NV Mental Health is experienced in working with adults patients.
Bipolar I: For a diagnosis of Bipolar I disorder, a person must have at least one manic episode. Mania is sometimes referred to as the other extreme to depression. Mania is an intense high where the person feels euphoric, almost indestructible in areas such as personal finances, business dealings, or relationships. They may have an elevated self-esteem, be more talkative than usual, have flight of ideas, a reduced need for sleep, and be easily distracted. The high, although it may sound appealing, will often lead to severe difficulties in these areas, such as spending much more money than intended, making extremely rash business and personal decisions, involvement in dangerous sexual behavior, and/or the use of drugs or alcohol.
Bipolar II: Similar to Bipolar I Disorder, there are periods of highs as described above and often followed by periods of depression. Bipolar II Disorder, however is different in that the highs are hypo manic, rather than manic.
Symptoms of depression include the following:
- depressed mood (such as feelings of sadness or emptiness)
- reduced interest in activities that used to be enjoyed, sleep disturbances (either not being able to sleep well or sleeping to much)
- loss of energy or a significant reduction in energy level
- difficulty concentrating, holding a conversation, paying attention, or making decisions that used to be made fairly easily
- Suicidal thoughts or intentions.
Generalized Anxiety Disorder:
As its name implies, GAD is evidenced by general feelings of anxiety such as mild heart palpitations, dizziness, and excessive worry. The symptoms are difficult to control for the individual and are not related to a specific event (such as in PTSD) and are not as severe as those found with Panic Disorder.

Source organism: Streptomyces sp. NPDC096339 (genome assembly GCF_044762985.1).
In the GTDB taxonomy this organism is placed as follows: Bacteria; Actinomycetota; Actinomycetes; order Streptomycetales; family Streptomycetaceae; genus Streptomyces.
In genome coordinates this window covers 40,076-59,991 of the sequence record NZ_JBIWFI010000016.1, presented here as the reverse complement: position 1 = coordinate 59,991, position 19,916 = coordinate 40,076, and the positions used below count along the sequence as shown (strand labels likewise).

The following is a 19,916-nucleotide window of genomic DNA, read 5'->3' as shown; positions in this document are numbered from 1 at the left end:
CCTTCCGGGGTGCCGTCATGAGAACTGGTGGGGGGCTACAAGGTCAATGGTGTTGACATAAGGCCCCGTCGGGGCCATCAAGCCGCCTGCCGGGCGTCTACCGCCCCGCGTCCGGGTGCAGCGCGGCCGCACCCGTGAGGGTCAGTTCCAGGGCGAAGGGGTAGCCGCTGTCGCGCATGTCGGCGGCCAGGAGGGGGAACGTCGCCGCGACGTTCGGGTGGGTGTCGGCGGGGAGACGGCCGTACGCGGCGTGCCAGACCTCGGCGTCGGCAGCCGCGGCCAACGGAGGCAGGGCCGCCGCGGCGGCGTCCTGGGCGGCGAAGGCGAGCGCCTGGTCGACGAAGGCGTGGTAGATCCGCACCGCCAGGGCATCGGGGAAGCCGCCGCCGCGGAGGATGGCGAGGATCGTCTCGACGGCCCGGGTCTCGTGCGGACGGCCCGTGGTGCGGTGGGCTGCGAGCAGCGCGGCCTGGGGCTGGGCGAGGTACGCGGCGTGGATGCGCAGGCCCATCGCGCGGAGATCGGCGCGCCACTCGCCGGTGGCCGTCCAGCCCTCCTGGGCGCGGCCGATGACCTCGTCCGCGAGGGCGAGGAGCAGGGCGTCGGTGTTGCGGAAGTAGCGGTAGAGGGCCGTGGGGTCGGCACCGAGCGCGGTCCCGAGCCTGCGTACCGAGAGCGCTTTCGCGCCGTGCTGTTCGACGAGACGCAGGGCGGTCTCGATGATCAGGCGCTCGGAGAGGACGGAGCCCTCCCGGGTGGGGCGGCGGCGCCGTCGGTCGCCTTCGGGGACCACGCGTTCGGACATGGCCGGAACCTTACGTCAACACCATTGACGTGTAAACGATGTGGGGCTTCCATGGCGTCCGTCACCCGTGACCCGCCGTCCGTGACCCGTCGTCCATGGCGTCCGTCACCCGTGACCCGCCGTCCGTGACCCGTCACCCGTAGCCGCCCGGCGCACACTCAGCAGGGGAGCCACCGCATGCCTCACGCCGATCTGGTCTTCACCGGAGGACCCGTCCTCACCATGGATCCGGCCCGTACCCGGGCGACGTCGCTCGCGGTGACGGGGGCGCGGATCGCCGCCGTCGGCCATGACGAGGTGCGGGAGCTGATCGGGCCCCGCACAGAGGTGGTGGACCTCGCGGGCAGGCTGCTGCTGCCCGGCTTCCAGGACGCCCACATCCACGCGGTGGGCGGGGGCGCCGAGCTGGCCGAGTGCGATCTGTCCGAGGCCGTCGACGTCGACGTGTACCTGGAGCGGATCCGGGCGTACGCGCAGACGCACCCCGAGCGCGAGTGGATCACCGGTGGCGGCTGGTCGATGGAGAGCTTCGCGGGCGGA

Panic Disorder with Agoraphobia:
Agoraphobia, like other phobias, is made up of extreme anxiety and fear. Different from other phobias, however, is the generalization which occurs. Agoraphobia is the anxiety about being in places where escape might be difficult or embarrassing or in which help may not be available should a panic attack develop. It can be sub diagnosed as either ‘with’ or ‘without’ panic disorder (see above). Typically situations that invoke anxiety are avoided and in extreme cases, the person may never or rarely leave their home.
Post Traumatic Stress Disorder:
Symptoms include re-experiencing the trauma through nightmares, obsessive thoughts, and flashbacks (feeling as if you are actually in the traumatic situation again). There is an avoidance component as well, where the individual avoids situations, people, and/or objects which remind him or her about the traumatic event (e.g., a person experiencing PTSD after a serious car accident might avoid driving or being a passenger in a car). Finally, there is increased anxiety in general, possibly with a heightened startle response (e.g., very jumpy, startle easy by noises).
Symptoms of Schizophrenia typically begin between adolescence and early adulthood for males and a few years later for females, and usually as a result of a stressful period (such as beginning college or starting a first full time job). Initial symptoms may include delusions and hallucinations, disorganized behavior and/or speech. As the disorder progresses symptoms such as flattening or inappropriate affect may develop.
The term schizoaffective implies a combination of schizophrenia and an affective (or mood) disorder, which is actually quite accurate. Symptoms include those for schizophrenia (see above) as well as a Major Depressive, manic, or mixed episode. The psychotic (or schizophrenic like symptoms) must be present without any disturbance in mood for minimum of two weeks.